Information on Merchant Accounts,
Ecommerce and Credit Card Processing

March 9th, 2006 by Jamie Estep

Enter your name exactly as it appears on your credit card… Why?

Filed in: Ecommerce, Merchant Accounts, My Favorite Posts |

Being in the credit card processing business for several years, there is one thing that has always bothered me. The lack of the ability to verify the name of a person placing an order over a website or over the phone.

Lets just make a scenario to show exactly what I am referring to. Lets take John, a married middle age business man with 2 teenage boys. One day John’s oldest boy James, decides to ‘borrow’ John’s credit card to place an order online without asking.

James goes online to an ecommerce website, finds the product he was looking for. James is shopping at a large internet retailer that uses the latest fraud detection and prevention technologies. When he goes to fill out the customer information, he puts his name and address in both the shipping and billing address fields, as he doesn’t want anyone to know that he ordered with his dad’s credit card. After everything is filled out, he presses the place order button. 3 days later he receives the package he ordered.

What exactly is the problem here?
James just placed a credit card order with someone else’s credit card in his own name. To make matters worse, he probably could have entered any address within the same zip code as the card holder’s billing address.

To test this system myself
I placed an order through several websites using my address but using my father’s card. In the billing field there is small text that states “Enter card holder’s name exactly as it appears on the card”. Needless to say, I entered my own name instead. We live in the same zip code, and just as I thought, every transaction processed perfectly, and the items were delivered to me at my home address. The card might as well have been mine, because the business obviously cant tell the difference. To further add to the problem, I added one of his cards to my paypal account. Paypal is a little better and I did have to enter his street address, as paypal uses the street address and the zip code to validate a credit card’s owner, but again, no name verification. On paypal, since my own credit card is attached to my billing address, I can still ship confirmed to my address using his card.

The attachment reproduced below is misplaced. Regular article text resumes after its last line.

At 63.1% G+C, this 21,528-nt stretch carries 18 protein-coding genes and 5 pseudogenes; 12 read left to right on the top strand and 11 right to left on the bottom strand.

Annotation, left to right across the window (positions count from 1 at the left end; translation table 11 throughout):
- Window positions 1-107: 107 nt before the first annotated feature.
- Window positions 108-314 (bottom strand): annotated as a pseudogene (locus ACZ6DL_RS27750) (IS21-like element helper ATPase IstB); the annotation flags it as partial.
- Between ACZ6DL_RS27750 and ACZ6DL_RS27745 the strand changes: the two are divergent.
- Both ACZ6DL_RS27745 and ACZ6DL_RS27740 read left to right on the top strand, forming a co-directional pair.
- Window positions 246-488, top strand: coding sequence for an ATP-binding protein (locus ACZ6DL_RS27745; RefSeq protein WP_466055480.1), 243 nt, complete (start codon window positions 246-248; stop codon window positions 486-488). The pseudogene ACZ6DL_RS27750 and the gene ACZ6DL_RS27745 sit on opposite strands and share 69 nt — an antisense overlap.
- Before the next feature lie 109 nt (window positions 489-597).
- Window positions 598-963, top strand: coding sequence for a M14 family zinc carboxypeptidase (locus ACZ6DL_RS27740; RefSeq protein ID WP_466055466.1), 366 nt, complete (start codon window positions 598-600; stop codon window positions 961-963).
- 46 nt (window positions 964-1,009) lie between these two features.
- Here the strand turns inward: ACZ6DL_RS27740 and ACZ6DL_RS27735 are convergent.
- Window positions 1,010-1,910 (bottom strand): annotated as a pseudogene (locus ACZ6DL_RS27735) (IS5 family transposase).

I made sure to shop only at websites that had the words, enter name exactly as it appears on your credit card.

If John sees his statement and doesn’t recognize that $400 charge, he can request a chargeback from his bank. When the company that shipped the product shows his bank that the order was not placed by John, they lose the chargeback. It doesn’t even matter if the product was shipped to John’s house.

In a nutshell:

What is the point of having a field asking, ‘please enter your name exactly as it appears on your card’?

The complete lack of an electronic name verification is a gaping hole in credit card security. If there were name verification, I can see potential problems that could arise if someone enters their own name incorrectly. But, if every form I fill out asks me to enter the name exactly as it appears on the card, there shouldn’t be a problem. If I have the card in my hand, I can copy the name right off the card.

Additional programs like Verified by Visa and MasterCard secure code are great concepts which greatly reduce any chance of fraud, but are expensive and difficult to implement. Small to medium sized ecommerce websites are years away for having easy access to these tools.

AVS (Address Verification):
Address verification should be used on every transaction that is processed through a website or over the phone. Address verification can either check the zip code of the card holder, or can check the zip code and the street address of the card holder. While checking both the street address and zip code better ensures that actual street address of the card holder is being used. But, in using street and zip address verification, I have received a huge number of declines due to the street address field being very temperamental.

As long as the address verification data passes when a transaction is processed, it doesn’t matter who’s name appears on the card. The business could be shipping to Mickey Mouse, but as long as that address matches, everything is fine. Until banks come up with a universally electronic system to verify names, like AVS, the risk of this type of fraud will not go away. While it is not considered a major source of fraud, it is not something that should be overlooked, especially since the liability always falls in the hands of the businesses accepting credit cards.

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